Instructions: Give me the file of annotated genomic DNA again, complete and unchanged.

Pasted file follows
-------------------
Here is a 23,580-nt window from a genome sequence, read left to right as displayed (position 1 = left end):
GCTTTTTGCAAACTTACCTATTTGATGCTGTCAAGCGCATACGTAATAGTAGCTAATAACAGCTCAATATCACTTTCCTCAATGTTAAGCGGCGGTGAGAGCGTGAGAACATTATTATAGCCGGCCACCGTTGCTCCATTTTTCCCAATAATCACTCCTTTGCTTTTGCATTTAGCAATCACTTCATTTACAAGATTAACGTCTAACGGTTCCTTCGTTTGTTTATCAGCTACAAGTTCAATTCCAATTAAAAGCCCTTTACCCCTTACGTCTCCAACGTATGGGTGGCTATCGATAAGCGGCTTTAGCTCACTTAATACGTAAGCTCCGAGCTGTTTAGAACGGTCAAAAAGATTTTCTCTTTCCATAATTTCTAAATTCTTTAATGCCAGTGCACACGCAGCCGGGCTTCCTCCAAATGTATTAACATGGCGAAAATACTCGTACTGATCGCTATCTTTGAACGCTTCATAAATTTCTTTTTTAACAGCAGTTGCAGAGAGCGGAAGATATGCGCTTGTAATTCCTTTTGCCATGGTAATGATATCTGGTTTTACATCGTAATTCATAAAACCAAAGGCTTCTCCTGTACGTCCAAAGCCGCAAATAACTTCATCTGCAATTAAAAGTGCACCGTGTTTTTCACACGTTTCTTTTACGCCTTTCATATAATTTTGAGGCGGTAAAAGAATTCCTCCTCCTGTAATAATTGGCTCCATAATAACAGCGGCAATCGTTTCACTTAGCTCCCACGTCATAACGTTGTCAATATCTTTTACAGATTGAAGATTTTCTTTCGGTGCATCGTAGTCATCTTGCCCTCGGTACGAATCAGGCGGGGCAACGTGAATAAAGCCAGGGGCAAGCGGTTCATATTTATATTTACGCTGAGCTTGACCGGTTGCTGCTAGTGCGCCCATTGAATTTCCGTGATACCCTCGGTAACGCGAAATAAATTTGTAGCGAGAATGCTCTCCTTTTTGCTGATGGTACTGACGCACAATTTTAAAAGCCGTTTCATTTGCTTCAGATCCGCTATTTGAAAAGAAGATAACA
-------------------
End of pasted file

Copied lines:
Here is a 23,580-nt window from a genome sequence, read left to right as displayed (position 1 = left end):
GCTTTTTGCAAACTTACCTATTTGATGCTGTCAAGCGCATACGTAATAGTAGCTAATAACAGCTCAATATCACTTTCCTCAATGTTAAGCGGCGGTGAGAGCGTGAGAACATTATTATAGCCGGCCACCGTTGCTCCATTTTTCCCAATAATCACTCCTTTGCTTTTGCATTTAGCAATCACTTCATTTACAAGATTAACGTCTAACGGTTCCTTCGTTTGTTTATCAGCTACAAGTTCAATTCCAATTAAAAGCCCTTTACCCCTTACGTCTCCAACGTATGGGTGGCTATCGATAAGCGGCTTTAGCTCACTTAATACGTAAGCTCCGAGCTGTTTAGAACGGTCAAAAAGATTTTCTCTTTCCATAATTTCTAAATTCTTTAATGCCAGTGCACACGCAGCCGGGCTTCCTCCAAATGTATTAACATGGCGAAAATACTCGTACTGATCGCTATCTTTGAACGCTTCATAAATTTCTTTTTTAACAGCAGTTGCAGAGAGCGGAAGATATGCGCTTGTAATTCCTTTTGCCATGGTAATGATATCTGGTTTTACATCGTAATTCATAAAACCAAAGGCTTCTCCTGTACGTCCAAAGCCGCAAATAACTTCATCTGCAATTAAAAGTGCACCGTGTTTTTCACACGTTTCTTTTACGCCTTTCATATAATTTTGAGGCGGTAAAAGAATTCCTCCTCCTGTAATAATTGGCTCCATAATAACAGCGGCAATCGTTTCACTTAGCTCCCACGTCATAACGTTGTCAATATCTTTTACAGATTGAAGATTTTCTTTCGGTGCATCGTAGTCATCTTGCCCTCGGTACGAATCAGGCGGGGCAACGTGAATAAAGCCAGGGGCAAGCGGTTCATATTTATATTTACGCTGAGCTTGACCGGTTGCTGCTAGTGCGCCCATTGAATTTCCGTGATACCCTCGGTAACGCGAAATAAATTTGTAGCGAGAATGCTCTCCTTTTTGCTGATGGTACTGACGCACAATTTTAAAAGCCGTTTCATTTGCTTCAGATCCGCTATTTGAAAAGAAGATAACA